The concept of “materiality” is key to ESG investing. As part of the evolution of new sustainability reporting standards investors and asset managers will have to consider not only financial materiality but also sustainable (environmental & social) materiality.
“Double Materiality” is the direction the EU Commission is moving towards and also part of converging sustainability reporting standards (TCFD, SASB, IRC, GRI and others).
| Company & Sector Taxonomies
Until we see a universal comprehensive global non-financial reporting standard companies will work with their own company- or sector-specific definitions, taxonomies, categories and datasets. Financial analysts and ESG analysts are supporting companies in various sectors to create frameworks which enable them to meet future disclosure and reporting requirements. Companies depend on guidance and support from outside to compare and benchmark against other players in their industry.
| Assessment vs. Disclosure
Managing business risks and calculating the potential financial impacts includes all types of risks – internal and external. More recently the focus of attention has been on the impact of environmental and climate change risks on companies.
Energy companies, and in particular the oil & gas sector, which are polarizing the ESG investor community had to review their risk management process and integrate ESG factors in their risk assessment as “net zero” commitments grow and fossil fuel exclusion became a common strategy. But there are also other strategies investors can apply as divestments don’t solve the problem of the need for change of company strategy and operation.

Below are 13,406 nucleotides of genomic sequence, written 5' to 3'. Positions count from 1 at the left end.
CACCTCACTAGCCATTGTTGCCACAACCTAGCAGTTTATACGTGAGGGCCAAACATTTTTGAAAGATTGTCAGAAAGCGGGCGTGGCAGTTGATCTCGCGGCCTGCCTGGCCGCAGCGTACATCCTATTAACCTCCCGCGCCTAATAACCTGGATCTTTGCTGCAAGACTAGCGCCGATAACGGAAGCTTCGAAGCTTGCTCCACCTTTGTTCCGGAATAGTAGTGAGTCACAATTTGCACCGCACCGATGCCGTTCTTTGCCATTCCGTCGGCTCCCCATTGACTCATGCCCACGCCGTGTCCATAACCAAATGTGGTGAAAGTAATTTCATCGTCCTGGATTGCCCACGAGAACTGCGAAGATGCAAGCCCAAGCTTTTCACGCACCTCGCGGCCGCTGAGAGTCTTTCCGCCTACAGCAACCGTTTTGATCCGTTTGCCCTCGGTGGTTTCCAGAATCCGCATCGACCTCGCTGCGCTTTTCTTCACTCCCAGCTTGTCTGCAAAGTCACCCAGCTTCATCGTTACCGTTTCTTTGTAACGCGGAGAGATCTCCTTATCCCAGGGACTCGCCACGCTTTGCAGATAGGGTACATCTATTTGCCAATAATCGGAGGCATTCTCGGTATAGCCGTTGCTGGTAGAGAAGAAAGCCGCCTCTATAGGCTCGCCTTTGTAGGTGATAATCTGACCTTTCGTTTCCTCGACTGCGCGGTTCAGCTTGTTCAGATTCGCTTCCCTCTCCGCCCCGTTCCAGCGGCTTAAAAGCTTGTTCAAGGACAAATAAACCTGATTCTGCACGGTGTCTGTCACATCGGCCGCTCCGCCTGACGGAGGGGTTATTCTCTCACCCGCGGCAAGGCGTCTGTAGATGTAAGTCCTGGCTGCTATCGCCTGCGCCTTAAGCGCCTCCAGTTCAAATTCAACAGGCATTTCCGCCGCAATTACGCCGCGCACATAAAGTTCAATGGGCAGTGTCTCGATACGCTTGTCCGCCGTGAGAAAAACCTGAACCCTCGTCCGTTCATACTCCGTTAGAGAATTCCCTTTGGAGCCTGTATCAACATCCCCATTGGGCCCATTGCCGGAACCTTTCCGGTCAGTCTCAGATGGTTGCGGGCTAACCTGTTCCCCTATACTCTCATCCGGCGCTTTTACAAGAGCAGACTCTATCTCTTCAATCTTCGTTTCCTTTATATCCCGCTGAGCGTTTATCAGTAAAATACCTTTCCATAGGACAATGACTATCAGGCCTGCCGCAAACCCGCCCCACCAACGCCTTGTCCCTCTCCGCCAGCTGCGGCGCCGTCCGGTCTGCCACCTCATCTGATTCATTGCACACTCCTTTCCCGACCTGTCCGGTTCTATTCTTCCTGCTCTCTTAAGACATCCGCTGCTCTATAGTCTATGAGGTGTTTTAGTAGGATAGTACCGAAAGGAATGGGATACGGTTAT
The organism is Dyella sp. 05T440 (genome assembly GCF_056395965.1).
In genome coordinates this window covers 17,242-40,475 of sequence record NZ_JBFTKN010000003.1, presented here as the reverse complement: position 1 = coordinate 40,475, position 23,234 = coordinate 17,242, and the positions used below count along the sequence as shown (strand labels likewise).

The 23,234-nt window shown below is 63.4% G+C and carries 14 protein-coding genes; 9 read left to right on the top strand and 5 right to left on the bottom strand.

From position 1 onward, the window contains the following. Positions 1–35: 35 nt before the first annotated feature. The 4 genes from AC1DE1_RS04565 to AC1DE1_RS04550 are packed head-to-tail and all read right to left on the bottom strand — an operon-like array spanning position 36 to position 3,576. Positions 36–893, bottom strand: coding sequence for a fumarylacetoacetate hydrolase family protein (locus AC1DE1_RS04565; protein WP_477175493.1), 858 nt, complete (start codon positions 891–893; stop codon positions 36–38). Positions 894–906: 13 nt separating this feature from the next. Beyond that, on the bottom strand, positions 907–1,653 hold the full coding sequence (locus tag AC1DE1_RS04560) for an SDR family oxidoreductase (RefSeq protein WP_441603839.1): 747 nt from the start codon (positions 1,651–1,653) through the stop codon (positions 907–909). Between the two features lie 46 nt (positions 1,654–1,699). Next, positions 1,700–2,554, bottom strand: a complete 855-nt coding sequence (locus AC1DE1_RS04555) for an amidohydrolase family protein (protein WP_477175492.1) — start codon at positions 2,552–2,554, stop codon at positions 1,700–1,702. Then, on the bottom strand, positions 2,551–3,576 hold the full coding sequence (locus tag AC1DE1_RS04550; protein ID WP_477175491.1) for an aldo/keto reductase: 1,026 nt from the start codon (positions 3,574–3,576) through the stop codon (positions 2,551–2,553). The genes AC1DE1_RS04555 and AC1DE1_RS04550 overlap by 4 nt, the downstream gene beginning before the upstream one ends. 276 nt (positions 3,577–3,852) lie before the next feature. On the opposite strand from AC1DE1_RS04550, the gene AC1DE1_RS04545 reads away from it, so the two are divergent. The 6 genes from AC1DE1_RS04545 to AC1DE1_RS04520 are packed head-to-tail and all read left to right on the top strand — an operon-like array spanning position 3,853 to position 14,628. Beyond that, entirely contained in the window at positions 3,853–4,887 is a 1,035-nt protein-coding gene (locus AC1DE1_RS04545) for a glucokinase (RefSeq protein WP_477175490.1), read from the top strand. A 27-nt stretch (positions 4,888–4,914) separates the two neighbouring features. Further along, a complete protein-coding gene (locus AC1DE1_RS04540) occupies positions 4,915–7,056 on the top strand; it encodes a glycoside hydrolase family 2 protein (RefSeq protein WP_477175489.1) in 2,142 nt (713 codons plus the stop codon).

“Temperature Alignment” approaches support companies with low or high GHG to understand their pathway to be considered in line with objectives of the Paris agreement. Even if the level of GHG is still high the company might be considered to be included in ESG funds based on the momentum of the decarbonization trend. Much work is done on a company-level which is not yet reported or disclosed.
Internal risk management assessment
vs. external disclosure and reporting
The challenge for ESG analysts, investors and asset managers will be to understand how the data released and disclosed relate to the overall internal risk assessment and capacity to manage risk within the company. This has an important impact on today’s valuation of companies. The company specific approach to develop an integrated risk management and disclosure framework will have important impacts on future valuations of the company.
| Companies and Countries will have to deliver
The emergence of global non-financial reporting standards is monitored by companies and their service providers very closely. The energy sector will attract special attention. But not only companies will be in the spotlight as EU countries will have to deliver on their ambitions in connection with the 10-year integrated national energy and climate plans (NECP) for the period from 2021 to 2030.